HERALD WEEKLY ISSUE 608: 21 March 2012

News Briefs

Cabinet meeting in Aitutaki: The country’s worst kept secret
Last Friday Cabinet Ministers and officials flew to Aitutaki immediately after Sir Terepai Maoate’s state funeral to have a meeting there. In fact, I understand, they flew there on Air Raro and were then transported across the lagoon to Motu Tapuaetai (“One Foot Island”). Only the Minister of Finance Mark Brown remained behind and perhaps Hon Teariki Heather. If we are all filled with intrigue, the next question must be, why? What is the logic behind braving the rain, wind, seas (remember there was lighting, thunder and a heavy downpour on Thursday night and in parts of Friday) to hold a Cabinet meeting?
The last time Cabinet met in Aitutaki was two days after Cyclone Pat devastated the island in 2010. This was the Jim Marurai led Cabinet in which I was the Minister of Finance. This was a bona fide response to a disaster stricken people who were traumatised by nature, whose electricity and water supply was down and who were facing threats of shortage of food, shelter and illness. The people of the island needed a morale booster and Cabinet had to see first-hand the devastation in order to appreciate the urgency of approval of funds to support the island and its people. On Aitutaki, the then Cabinet approved the disbursement of $2.5 million to quickly restore electricity, cart in food supplies and other immediate things needed.
The Opposition understands that the reason for taking Cabinet to Aitutaki was to trial the undertaking that the Government is planning for the Forum Leaders Retreat in Aitutaki. This is a time when the Leaders break away from the proper meeting, put on their casual clothes and maybe swimming togs and head over to sessions of eating, drinking and generally bonding with each other. Would I be right in saying then that in the absence of a life threatening disaster, Cabinet was actually there to experience the pleasures of “One foot Island” plus the fan fare? I have been to this beautiful island several times and love the scenery, the barbeques, sipping on wine, the swimming and generally the fresh air, sun and the relaxation.
I don’t want to be mean to my colleagues in Government especially after an excellent state funeral for former Prime Minister and Leader of the Democratic Party Sir Terepai Maoate, but I’m inclined to think that if it was not for pleasure then it must be purely for political purposes. In other words, Cabinet has approved public funds for campaigning, for propping up the Cook Islands Party in Aitutaki which arguably is flagging in the public rating. Aaah, well, they hold the purse and can do what they want to do. All I’m saying is I find it a strange and illogical thing to do when it would suffice with Minister Teina Bishop, (as he always does) to organise things and report progress back to Cabinet. As one wise man would say, “the spoils of power can easily be misused” and I leave it to the public to judge as to whether this is one such case.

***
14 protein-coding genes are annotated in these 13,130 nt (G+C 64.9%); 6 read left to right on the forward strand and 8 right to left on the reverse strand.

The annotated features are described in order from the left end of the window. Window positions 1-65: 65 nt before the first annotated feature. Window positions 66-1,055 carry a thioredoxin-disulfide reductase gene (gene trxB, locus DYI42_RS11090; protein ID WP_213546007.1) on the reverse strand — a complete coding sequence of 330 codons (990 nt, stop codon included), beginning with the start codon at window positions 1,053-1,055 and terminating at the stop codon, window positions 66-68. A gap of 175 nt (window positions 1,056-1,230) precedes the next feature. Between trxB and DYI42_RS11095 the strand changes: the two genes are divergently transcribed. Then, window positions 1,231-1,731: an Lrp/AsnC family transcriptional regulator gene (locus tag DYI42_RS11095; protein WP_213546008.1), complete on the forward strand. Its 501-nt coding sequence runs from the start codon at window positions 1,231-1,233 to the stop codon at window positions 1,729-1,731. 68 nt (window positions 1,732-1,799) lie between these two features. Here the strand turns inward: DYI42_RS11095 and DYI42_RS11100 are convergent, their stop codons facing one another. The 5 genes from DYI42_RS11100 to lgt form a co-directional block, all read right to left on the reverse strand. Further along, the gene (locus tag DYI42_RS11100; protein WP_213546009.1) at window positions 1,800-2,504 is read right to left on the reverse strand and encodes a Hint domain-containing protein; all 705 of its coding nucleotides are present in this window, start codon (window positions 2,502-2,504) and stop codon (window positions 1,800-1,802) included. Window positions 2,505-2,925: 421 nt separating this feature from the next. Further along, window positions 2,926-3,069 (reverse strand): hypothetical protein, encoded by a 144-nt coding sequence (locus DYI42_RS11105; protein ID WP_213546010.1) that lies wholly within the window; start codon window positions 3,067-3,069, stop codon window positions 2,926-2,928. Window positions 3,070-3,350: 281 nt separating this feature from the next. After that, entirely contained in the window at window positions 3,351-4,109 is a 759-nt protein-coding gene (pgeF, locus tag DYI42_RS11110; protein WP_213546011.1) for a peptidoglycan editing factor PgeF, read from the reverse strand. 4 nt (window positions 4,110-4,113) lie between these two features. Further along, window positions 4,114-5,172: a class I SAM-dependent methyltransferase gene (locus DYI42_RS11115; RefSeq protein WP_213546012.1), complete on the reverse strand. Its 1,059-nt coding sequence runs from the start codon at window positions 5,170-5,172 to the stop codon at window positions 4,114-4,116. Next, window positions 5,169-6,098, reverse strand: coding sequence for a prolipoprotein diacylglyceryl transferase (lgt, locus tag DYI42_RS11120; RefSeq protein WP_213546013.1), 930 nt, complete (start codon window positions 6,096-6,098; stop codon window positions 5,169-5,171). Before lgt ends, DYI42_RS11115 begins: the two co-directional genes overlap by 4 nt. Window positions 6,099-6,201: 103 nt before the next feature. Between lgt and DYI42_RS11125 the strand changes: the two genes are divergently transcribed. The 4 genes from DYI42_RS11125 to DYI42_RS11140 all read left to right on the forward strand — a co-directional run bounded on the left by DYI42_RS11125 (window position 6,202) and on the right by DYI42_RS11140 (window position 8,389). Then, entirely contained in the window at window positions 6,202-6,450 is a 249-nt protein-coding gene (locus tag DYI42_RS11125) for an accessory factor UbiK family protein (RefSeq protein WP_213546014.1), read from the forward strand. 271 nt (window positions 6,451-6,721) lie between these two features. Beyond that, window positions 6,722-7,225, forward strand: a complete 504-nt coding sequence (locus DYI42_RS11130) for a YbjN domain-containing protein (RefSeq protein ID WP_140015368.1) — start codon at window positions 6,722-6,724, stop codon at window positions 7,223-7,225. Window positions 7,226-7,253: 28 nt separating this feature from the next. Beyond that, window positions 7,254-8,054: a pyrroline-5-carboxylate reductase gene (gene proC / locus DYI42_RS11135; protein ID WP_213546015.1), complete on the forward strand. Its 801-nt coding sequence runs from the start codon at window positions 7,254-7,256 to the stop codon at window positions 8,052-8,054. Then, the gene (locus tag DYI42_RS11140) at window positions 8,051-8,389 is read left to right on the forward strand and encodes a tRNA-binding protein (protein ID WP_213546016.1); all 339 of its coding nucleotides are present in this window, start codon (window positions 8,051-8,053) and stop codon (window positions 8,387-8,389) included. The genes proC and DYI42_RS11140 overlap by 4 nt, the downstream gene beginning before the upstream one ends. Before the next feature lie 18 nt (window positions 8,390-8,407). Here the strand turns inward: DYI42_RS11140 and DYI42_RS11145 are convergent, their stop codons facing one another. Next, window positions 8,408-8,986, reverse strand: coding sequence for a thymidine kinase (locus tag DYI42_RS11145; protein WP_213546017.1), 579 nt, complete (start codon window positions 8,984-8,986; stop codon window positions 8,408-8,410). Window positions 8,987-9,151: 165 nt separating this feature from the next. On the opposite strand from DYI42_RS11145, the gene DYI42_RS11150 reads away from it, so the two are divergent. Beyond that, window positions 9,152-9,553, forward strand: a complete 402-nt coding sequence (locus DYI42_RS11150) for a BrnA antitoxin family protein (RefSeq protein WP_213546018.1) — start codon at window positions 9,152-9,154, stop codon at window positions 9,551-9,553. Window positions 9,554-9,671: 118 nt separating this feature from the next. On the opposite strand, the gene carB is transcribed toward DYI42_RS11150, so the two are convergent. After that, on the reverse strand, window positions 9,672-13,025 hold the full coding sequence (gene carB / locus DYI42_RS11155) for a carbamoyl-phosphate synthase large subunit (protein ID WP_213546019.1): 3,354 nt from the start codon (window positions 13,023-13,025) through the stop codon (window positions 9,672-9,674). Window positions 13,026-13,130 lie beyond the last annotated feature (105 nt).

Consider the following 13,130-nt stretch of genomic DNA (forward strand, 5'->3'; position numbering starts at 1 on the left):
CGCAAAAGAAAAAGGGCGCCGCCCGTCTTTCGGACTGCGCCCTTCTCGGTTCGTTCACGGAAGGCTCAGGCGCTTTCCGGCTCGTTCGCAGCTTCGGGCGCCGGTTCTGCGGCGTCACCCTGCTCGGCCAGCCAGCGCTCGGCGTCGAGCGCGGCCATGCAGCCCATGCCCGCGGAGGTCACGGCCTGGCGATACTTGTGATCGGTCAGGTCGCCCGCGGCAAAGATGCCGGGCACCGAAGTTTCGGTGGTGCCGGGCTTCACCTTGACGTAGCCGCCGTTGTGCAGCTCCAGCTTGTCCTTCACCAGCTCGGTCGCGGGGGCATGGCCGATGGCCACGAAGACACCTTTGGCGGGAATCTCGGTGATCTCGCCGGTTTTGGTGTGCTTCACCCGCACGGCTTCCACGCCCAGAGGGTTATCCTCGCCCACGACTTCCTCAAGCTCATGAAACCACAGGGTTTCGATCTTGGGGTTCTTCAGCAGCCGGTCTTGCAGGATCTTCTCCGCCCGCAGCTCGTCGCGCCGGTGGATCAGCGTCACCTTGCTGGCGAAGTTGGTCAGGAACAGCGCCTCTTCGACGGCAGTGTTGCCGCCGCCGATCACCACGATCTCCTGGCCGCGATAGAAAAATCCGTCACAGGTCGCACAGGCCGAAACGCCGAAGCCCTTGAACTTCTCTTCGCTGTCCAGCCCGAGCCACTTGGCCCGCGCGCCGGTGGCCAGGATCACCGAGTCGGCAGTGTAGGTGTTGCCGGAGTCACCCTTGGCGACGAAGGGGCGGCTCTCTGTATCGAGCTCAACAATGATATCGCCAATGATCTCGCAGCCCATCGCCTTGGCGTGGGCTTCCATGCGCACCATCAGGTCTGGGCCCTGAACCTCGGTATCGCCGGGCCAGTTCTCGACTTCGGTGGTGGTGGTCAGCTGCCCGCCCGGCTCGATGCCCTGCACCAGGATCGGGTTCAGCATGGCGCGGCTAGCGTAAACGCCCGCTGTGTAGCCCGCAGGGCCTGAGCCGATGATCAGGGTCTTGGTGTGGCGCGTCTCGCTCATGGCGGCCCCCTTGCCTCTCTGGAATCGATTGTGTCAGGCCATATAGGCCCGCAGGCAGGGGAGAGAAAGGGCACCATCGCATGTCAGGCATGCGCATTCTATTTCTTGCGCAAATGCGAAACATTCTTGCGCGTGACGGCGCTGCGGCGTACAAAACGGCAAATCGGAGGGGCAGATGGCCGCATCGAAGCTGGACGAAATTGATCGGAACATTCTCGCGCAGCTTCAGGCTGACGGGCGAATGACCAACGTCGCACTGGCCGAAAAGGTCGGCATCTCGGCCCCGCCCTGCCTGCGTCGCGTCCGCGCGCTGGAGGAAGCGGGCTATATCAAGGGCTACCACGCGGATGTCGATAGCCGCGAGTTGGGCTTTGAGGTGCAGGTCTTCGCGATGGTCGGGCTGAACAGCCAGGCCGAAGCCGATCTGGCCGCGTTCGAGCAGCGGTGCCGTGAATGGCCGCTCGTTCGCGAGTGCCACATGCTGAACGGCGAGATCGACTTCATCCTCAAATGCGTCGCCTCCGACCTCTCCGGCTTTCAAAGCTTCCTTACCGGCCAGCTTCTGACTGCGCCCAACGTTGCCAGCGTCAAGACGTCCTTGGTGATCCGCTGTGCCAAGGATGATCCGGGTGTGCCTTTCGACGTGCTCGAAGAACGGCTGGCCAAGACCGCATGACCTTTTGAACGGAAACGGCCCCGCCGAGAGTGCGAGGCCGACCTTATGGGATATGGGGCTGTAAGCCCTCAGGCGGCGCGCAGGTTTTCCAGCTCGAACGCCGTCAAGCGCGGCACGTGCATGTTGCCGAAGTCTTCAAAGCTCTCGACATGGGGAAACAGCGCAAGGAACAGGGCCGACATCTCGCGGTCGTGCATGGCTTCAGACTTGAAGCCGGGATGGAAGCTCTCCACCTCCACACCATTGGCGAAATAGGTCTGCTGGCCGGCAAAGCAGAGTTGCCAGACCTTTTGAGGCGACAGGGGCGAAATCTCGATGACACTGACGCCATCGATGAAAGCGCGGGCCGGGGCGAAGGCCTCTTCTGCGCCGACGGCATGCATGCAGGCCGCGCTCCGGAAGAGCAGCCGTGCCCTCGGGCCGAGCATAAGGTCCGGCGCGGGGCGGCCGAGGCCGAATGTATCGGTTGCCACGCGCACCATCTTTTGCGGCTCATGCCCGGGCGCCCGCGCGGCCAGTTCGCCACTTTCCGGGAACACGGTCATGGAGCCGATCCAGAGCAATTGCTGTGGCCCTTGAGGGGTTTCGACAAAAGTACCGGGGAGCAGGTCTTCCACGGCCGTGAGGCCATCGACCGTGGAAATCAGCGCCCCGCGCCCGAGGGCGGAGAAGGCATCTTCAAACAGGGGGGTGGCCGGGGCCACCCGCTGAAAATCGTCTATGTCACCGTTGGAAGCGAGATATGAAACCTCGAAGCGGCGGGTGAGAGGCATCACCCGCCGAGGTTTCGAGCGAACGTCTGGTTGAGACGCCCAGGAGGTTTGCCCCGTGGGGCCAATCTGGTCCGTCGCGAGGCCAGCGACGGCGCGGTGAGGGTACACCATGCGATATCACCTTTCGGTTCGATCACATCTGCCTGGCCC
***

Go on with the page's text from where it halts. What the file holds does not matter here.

In conclusion, as Acting Leader of the Democratic Party, my sincere appreciation on behalf of the party to the many hands that wove together to make Sir Terepai’s state funeral a memorable one. Indeed, we have lost another remarkable son of the Cook Islands. -Wilkie Rasmussen, Leader of the Opposition

New technology drives economic benefits
The launch of a new cosmetic line seems to be an unlikely place to find the start of a new economic order, but skincare range, TeTika proves otherwise.
Cook Islander, Dr Graham Matheson, says the technology behind the Bioactive Cook Islands Oils found in TeTika products has cost more than $1million in research and nearly 10 years to complete.
“However, the value of TeTika to the Cook Islands is hard to put a figure against,” says Dr Matheson.
Speaking at last year’s Economic Summit alongside the late Dorice Reid, Dr Matheson described how a small agricultural product can be modified to a more valuable product and then used in a premier product carrying the Cook Islands name on it.
“This generates employment in the retail and spa sectors and introduces the Cook Islands to a world-wide market through a luxury brand,” says Dr Matheson.
“In addition to this, the scientific technology required to produce high quality is transferred to the Cook Islands and the Intellectual Property that produced all of this is possibly the first knowledge economy product of the Cook Islands.”
Only 16 months after the Economic Summit announcement, this vision has become a reality with next month’s Rarotonga launch of the TeTika Skin care range containing Bioactive Cook Islands Oils.

Colourful send-off for Maraeroa principal
January, 1977, might seem a long, long time ago but for Jean Cowan it feels like yesterday.
That was when she started teaching at Maraeroa School, after previous stints at Tairangi School and in her native Cook Islands. On June 29, Ms Cowan bought the curtain down on her career, after a “wonderful” send- off in Maraeroa’s hall.
There was plenty of colour, laughter and song - with the Cook Islands High Commissioner in attendance - but no sadness.
“I thought I might cry because this has been such a huge part of my life for so many years but I was too busy having a good time to worry about being sad. It doesn’t feel like 35 years, I can’t believe it.”
Holding classroom teacher and associate principal roles meant no day was ever the same, which kept her invigorated for 35 years.
“If I was working in an office I think it would have been different. But as a teacher you have new kids and new parents every year, new challenges, and I loved it.”
Being part of the “community” that encompassed a school like Maraeroa was important to her.
“The people who support this school are amazing. I enjoyed establishing relationships in the school and out there [in Porirua], that was a huge part of what I wanted to do.”